NEWS
January 19, 2001 | TRACY WILKINSON, TIMES STAFF WRITER
When President Clinton visited the Gaza Strip 25 months ago, he received a hero's welcome and the grateful fawnings of Palestinian Authority President Yasser Arafat. Today, Arafat, or at least those around him, is openly contemptuous of Clinton and the U.S. "peace team" that toiled in the diplomatic trenches for the last eight years with, the Palestinians argue, little to show for it. During Clinton's Gaza visit, stores sold U.S.
NEWS
November 10, 2001 | From Associated Press
Secretary of State Colin L. Powell affirmed his support Friday for establishing a Palestinian state on land held by Israel and said he was trying to arrange a meeting with Palestinian Authority President Yasser Arafat to give peacemaking "a jump-start." Powell said Israel should give up land for peace, as provided in U.N. Security Council resolutions adopted after the 1967 and 1973 Middle East wars.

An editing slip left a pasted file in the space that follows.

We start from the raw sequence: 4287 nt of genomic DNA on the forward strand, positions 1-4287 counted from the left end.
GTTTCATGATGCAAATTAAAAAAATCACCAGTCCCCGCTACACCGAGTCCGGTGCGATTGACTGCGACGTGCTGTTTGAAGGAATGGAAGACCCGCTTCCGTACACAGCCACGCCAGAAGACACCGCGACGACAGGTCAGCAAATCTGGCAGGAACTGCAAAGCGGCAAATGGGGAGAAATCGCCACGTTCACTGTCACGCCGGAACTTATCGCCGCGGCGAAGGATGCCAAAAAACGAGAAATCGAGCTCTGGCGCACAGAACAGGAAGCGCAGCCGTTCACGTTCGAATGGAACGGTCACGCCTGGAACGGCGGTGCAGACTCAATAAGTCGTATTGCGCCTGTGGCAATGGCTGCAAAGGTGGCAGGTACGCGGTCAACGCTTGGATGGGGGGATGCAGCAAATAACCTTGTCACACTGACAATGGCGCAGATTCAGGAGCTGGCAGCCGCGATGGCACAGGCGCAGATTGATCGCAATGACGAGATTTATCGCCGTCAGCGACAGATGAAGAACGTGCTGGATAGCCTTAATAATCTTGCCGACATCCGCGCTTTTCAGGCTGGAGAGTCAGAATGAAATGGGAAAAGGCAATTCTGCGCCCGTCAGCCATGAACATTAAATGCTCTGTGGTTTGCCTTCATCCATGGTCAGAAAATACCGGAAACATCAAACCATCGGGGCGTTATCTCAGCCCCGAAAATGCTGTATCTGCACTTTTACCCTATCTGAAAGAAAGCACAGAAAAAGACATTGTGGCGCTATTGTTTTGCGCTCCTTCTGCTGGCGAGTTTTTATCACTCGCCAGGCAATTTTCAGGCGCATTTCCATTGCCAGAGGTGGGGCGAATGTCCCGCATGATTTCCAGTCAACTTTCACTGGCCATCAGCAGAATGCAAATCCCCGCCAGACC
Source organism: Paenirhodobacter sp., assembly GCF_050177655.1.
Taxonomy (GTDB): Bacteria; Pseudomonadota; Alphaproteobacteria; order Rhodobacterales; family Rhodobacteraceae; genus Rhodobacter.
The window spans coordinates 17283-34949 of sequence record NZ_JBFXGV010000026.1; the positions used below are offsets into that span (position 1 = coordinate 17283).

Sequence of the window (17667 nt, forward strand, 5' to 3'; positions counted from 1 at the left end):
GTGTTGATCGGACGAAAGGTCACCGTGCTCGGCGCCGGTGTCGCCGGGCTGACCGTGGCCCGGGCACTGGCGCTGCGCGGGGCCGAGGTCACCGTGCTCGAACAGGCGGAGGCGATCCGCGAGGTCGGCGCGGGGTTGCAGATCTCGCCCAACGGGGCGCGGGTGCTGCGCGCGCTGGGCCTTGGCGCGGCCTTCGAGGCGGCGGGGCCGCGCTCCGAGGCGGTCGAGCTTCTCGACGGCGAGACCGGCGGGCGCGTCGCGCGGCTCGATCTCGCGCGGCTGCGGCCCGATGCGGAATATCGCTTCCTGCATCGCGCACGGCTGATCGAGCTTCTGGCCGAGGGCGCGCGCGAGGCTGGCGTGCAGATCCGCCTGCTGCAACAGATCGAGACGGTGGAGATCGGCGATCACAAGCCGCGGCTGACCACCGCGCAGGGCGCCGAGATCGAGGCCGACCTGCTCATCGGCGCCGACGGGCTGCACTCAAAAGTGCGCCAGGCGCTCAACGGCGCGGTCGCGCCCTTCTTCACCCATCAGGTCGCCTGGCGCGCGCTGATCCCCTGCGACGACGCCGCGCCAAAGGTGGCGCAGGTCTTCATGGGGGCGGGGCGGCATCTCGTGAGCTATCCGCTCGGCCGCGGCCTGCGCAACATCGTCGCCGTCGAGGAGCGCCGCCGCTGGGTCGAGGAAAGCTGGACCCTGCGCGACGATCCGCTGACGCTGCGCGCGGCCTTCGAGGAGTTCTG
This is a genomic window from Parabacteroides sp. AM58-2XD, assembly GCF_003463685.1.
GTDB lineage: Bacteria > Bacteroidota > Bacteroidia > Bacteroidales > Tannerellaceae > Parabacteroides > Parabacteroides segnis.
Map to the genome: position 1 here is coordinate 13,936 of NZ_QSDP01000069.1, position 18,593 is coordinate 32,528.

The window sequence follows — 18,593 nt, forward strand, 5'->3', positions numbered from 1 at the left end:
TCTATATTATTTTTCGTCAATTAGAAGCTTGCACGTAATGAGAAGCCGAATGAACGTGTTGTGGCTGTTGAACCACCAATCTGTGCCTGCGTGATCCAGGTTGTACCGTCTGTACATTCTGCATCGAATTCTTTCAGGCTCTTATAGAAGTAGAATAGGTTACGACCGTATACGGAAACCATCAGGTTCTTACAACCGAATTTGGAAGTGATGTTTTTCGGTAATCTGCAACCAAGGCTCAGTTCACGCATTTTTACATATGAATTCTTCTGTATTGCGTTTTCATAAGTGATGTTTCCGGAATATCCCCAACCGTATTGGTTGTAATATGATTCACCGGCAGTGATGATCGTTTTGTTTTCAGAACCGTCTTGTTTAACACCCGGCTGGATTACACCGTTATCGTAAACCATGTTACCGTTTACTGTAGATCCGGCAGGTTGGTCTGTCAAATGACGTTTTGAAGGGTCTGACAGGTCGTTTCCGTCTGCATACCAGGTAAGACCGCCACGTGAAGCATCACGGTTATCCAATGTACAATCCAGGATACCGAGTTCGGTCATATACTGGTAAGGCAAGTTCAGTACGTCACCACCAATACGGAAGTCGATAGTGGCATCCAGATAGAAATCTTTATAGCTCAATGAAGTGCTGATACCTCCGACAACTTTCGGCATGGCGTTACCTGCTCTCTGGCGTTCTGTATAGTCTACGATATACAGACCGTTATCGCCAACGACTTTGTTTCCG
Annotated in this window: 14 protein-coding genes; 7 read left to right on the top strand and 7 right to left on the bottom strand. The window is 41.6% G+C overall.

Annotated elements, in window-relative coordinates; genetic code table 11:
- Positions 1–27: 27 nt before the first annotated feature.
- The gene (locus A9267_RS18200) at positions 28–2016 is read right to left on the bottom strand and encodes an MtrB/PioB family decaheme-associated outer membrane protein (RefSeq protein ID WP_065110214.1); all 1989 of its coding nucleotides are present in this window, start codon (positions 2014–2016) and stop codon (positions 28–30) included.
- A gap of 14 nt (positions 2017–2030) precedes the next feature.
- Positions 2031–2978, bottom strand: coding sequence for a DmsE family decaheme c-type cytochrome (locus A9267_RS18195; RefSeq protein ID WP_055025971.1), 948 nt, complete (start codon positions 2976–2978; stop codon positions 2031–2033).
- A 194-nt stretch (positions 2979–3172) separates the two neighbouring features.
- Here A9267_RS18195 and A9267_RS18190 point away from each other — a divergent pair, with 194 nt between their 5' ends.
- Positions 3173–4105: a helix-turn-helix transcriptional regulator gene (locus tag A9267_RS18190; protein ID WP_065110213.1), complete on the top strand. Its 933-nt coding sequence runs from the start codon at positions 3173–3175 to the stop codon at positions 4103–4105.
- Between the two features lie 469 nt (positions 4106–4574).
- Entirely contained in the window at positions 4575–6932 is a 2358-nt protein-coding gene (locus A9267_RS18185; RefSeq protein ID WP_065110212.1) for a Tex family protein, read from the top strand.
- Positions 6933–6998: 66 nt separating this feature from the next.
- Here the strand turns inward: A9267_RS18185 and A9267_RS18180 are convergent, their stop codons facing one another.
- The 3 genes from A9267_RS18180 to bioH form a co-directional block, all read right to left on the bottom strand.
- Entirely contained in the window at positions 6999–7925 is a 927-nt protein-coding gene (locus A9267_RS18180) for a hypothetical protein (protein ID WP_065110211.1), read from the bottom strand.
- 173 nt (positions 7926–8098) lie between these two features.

NEWS
May 22, 2001 | MARY CURTIUS, TIMES STAFF WRITER
If there is a chance to pull Israelis and Palestinians out of their downward spiral of violence, it lies in the road map outlined by the international commission headed by former U.S. Sen. George J. Mitchell and strongly endorsed Monday by the Bush administration. But in the caldron of hatred that is the Israeli-Palestinian conflict today, few see much hope of success in the commission's coolheaded prescription for ending the fighting and returning to negotiations.
NEWS
February 26, 2001 | ROBIN WRIGHT and TRACY WILKINSON, TIMES STAFF WRITERS
Secretary of State Colin L. Powell ventured into the Mideast peace process Sunday in his first meetings with Israeli and Palestinian leaders, but he came away with no significant signs that his visit had changed the thinking of either party to the conflict. Despite lengthy talks with Israeli Prime Minister-elect Ariel Sharon and Palestinian Authority President Yasser Arafat, Powell acknowledged that it will be "some time" before the two sides revive negotiations.